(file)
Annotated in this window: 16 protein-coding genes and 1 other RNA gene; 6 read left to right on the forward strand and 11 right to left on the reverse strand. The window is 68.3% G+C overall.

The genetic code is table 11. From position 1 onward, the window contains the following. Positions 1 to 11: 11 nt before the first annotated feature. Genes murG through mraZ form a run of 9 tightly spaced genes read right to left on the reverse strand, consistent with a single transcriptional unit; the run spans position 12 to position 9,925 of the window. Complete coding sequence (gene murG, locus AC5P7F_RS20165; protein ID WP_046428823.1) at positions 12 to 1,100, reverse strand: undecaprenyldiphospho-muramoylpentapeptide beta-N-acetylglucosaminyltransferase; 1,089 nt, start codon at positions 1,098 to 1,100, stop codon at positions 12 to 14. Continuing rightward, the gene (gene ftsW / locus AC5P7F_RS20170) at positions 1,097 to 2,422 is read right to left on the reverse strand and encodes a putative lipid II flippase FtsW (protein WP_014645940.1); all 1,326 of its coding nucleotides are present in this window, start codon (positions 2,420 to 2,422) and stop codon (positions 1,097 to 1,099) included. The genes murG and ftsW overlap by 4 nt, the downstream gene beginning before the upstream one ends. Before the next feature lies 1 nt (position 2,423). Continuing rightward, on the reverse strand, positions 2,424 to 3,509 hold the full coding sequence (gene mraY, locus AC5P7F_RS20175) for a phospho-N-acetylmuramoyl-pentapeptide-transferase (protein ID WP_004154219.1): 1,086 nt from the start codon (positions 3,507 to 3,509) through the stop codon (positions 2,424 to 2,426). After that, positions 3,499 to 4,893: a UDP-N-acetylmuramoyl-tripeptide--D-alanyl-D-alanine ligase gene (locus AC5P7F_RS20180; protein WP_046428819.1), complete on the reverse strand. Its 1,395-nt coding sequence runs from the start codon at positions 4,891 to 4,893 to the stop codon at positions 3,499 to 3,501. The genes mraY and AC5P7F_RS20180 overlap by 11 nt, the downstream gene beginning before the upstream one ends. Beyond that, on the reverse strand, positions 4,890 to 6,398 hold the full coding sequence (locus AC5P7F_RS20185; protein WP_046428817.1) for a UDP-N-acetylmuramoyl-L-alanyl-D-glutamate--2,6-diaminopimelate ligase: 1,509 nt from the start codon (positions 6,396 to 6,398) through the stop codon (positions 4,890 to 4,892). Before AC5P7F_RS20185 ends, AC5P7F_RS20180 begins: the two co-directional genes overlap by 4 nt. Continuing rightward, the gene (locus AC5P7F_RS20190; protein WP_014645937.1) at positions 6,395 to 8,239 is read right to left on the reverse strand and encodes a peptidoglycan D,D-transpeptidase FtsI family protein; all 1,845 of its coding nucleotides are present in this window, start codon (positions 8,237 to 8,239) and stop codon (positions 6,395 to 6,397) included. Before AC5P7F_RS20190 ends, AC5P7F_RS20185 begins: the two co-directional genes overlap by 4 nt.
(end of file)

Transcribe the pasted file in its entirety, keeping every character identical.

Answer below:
Annotated in this window: 16 protein-coding genes and 1 other RNA gene; 6 read left to right on the forward strand and 11 right to left on the reverse strand. The window is 68.3% G+C overall.

The genetic code is table 11. From position 1 onward, the window contains the following. Positions 1 to 11: 11 nt before the first annotated feature. Genes murG through mraZ form a run of 9 tightly spaced genes read right to left on the reverse strand, consistent with a single transcriptional unit; the run spans position 12 to position 9,925 of the window. Complete coding sequence (gene murG, locus AC5P7F_RS20165; protein ID WP_046428823.1) at positions 12 to 1,100, reverse strand: undecaprenyldiphospho-muramoylpentapeptide beta-N-acetylglucosaminyltransferase; 1,089 nt, start codon at positions 1,098 to 1,100, stop codon at positions 12 to 14. Continuing rightward, the gene (gene ftsW / locus AC5P7F_RS20170) at positions 1,097 to 2,422 is read right to left on the reverse strand and encodes a putative lipid II flippase FtsW (protein WP_014645940.1); all 1,326 of its coding nucleotides are present in this window, start codon (positions 2,420 to 2,422) and stop codon (positions 1,097 to 1,099) included. The genes murG and ftsW overlap by 4 nt, the downstream gene beginning before the upstream one ends. Before the next feature lies 1 nt (position 2,423). Continuing rightward, on the reverse strand, positions 2,424 to 3,509 hold the full coding sequence (gene mraY, locus AC5P7F_RS20175) for a phospho-N-acetylmuramoyl-pentapeptide-transferase (protein ID WP_004154219.1): 1,086 nt from the start codon (positions 3,507 to 3,509) through the stop codon (positions 2,424 to 2,426). After that, positions 3,499 to 4,893: a UDP-N-acetylmuramoyl-tripeptide--D-alanyl-D-alanine ligase gene (locus AC5P7F_RS20180; protein WP_046428819.1), complete on the reverse strand. Its 1,395-nt coding sequence runs from the start codon at positions 4,891 to 4,893 to the stop codon at positions 3,499 to 3,501. The genes mraY and AC5P7F_RS20180 overlap by 11 nt, the downstream gene beginning before the upstream one ends. Beyond that, on the reverse strand, positions 4,890 to 6,398 hold the full coding sequence (locus AC5P7F_RS20185; protein WP_046428817.1) for a UDP-N-acetylmuramoyl-L-alanyl-D-glutamate--2,6-diaminopimelate ligase: 1,509 nt from the start codon (positions 6,396 to 6,398) through the stop codon (positions 4,890 to 4,892). Before AC5P7F_RS20185 ends, AC5P7F_RS20180 begins: the two co-directional genes overlap by 4 nt. Continuing rightward, the gene (locus AC5P7F_RS20190; protein WP_014645937.1) at positions 6,395 to 8,239 is read right to left on the reverse strand and encodes a peptidoglycan D,D-transpeptidase FtsI family protein; all 1,845 of its coding nucleotides are present in this window, start codon (positions 8,237 to 8,239) and stop codon (positions 6,395 to 6,397) included. Before AC5P7F_RS20190 ends, AC5P7F_RS20185 begins: the two co-directional genes overlap by 4 nt.